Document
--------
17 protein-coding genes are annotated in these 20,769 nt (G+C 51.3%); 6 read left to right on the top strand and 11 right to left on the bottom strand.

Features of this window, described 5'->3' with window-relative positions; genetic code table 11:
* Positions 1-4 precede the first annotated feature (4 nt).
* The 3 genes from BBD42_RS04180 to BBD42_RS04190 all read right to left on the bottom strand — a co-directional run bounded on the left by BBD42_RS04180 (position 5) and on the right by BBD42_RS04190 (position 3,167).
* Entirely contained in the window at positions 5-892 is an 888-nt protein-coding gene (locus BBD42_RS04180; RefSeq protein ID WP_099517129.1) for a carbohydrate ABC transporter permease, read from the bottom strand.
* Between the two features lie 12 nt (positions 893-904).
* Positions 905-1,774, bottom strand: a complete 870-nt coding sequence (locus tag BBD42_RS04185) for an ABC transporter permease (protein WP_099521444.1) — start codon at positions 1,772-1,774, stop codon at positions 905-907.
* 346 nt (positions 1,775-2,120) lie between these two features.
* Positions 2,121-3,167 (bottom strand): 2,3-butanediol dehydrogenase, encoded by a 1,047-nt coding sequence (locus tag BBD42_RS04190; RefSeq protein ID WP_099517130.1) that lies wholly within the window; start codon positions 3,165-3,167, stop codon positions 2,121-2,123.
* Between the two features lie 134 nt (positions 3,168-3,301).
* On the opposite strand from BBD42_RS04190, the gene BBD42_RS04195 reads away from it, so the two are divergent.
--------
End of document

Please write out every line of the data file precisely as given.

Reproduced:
17 protein-coding genes are annotated in these 20,769 nt (G+C 51.3%); 6 read left to right on the top strand and 11 right to left on the bottom strand.

Features of this window, described 5'->3' with window-relative positions; genetic code table 11:
* Positions 1-4 precede the first annotated feature (4 nt).
* The 3 genes from BBD42_RS04180 to BBD42_RS04190 all read right to left on the bottom strand — a co-directional run bounded on the left by BBD42_RS04180 (position 5) and on the right by BBD42_RS04190 (position 3,167).
* Entirely contained in the window at positions 5-892 is an 888-nt protein-coding gene (locus BBD42_RS04180; RefSeq protein ID WP_099517129.1) for a carbohydrate ABC transporter permease, read from the bottom strand.
* Between the two features lie 12 nt (positions 893-904).
* Positions 905-1,774, bottom strand: a complete 870-nt coding sequence (locus tag BBD42_RS04185) for an ABC transporter permease (protein WP_099521444.1) — start codon at positions 1,772-1,774, stop codon at positions 905-907.
* 346 nt (positions 1,775-2,120) lie between these two features.
* Positions 2,121-3,167 (bottom strand): 2,3-butanediol dehydrogenase, encoded by a 1,047-nt coding sequence (locus tag BBD42_RS04190; RefSeq protein ID WP_099517130.1) that lies wholly within the window; start codon positions 3,165-3,167, stop codon positions 2,121-2,123.
* Between the two features lie 134 nt (positions 3,168-3,301).
* On the opposite strand from BBD42_RS04190, the gene BBD42_RS04195 reads away from it, so the two are divergent.